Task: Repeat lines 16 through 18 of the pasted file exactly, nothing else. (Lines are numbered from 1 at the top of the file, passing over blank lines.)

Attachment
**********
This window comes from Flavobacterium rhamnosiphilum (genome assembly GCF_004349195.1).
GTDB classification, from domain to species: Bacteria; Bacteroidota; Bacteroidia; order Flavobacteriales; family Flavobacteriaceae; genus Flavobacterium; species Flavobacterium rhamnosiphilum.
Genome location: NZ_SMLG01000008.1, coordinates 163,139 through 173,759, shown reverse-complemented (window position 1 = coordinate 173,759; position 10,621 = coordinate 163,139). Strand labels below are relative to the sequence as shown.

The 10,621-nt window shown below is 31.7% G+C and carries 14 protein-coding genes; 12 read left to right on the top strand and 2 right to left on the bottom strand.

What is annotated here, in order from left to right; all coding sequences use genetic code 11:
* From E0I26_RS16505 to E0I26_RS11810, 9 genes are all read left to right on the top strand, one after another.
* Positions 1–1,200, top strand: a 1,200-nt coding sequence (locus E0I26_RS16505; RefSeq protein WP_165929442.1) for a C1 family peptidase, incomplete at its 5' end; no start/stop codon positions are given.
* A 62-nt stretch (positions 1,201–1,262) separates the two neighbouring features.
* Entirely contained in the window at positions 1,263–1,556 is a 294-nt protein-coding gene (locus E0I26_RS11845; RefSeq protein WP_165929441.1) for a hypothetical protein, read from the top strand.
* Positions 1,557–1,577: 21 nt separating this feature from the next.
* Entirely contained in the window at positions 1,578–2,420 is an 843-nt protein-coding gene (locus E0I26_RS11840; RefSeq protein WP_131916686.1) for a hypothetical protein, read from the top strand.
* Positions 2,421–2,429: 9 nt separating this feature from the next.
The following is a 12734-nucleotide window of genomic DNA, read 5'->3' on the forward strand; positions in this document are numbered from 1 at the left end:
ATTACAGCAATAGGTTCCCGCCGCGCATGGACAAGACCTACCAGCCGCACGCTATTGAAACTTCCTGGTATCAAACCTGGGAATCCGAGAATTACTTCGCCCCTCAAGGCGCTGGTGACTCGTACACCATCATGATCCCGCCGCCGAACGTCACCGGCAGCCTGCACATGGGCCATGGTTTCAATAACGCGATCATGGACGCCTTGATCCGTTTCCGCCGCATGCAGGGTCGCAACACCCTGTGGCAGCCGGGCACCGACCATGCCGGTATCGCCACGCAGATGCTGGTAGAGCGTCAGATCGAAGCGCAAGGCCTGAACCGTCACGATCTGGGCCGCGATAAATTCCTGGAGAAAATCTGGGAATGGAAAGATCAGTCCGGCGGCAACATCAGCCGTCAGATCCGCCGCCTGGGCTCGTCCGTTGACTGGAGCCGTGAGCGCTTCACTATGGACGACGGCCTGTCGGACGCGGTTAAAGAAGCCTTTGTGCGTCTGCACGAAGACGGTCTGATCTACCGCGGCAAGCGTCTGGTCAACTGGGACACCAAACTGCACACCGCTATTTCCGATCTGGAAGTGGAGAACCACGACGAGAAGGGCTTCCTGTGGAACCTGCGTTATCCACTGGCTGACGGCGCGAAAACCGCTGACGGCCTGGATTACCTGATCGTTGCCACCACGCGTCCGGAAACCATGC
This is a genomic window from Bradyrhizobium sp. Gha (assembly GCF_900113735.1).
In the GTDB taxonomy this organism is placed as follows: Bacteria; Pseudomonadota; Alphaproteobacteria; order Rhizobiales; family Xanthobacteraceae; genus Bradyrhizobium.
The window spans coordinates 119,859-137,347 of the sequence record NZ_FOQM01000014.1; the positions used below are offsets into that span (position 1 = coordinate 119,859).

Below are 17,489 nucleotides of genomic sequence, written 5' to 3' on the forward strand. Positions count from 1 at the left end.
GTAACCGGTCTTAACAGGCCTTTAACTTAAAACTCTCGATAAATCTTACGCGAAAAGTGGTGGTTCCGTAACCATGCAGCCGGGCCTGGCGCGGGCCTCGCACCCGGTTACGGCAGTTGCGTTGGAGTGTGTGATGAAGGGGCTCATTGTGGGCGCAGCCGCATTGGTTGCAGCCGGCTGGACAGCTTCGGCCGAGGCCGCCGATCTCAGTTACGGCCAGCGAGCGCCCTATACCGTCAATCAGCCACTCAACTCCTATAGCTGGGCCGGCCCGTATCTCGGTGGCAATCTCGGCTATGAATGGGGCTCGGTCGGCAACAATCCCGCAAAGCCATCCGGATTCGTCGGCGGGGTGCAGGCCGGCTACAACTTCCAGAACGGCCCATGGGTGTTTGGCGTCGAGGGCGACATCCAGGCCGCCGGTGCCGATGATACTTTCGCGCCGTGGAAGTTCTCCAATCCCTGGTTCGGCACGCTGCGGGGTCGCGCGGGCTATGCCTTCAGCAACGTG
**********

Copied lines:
In the GTDB taxonomy this organism is placed as follows: Bacteria; Pseudomonadota; Alphaproteobacteria; order Rhizobiales; family Xanthobacteraceae; genus Bradyrhizobium.
The window spans coordinates 119,859-137,347 of the sequence record NZ_FOQM01000014.1; the positions used below are offsets into that span (position 1 = coordinate 119,859).

Below are 17,489 nucleotides of genomic sequence, written 5' to 3' on the forward strand. Positions count from 1 at the left end.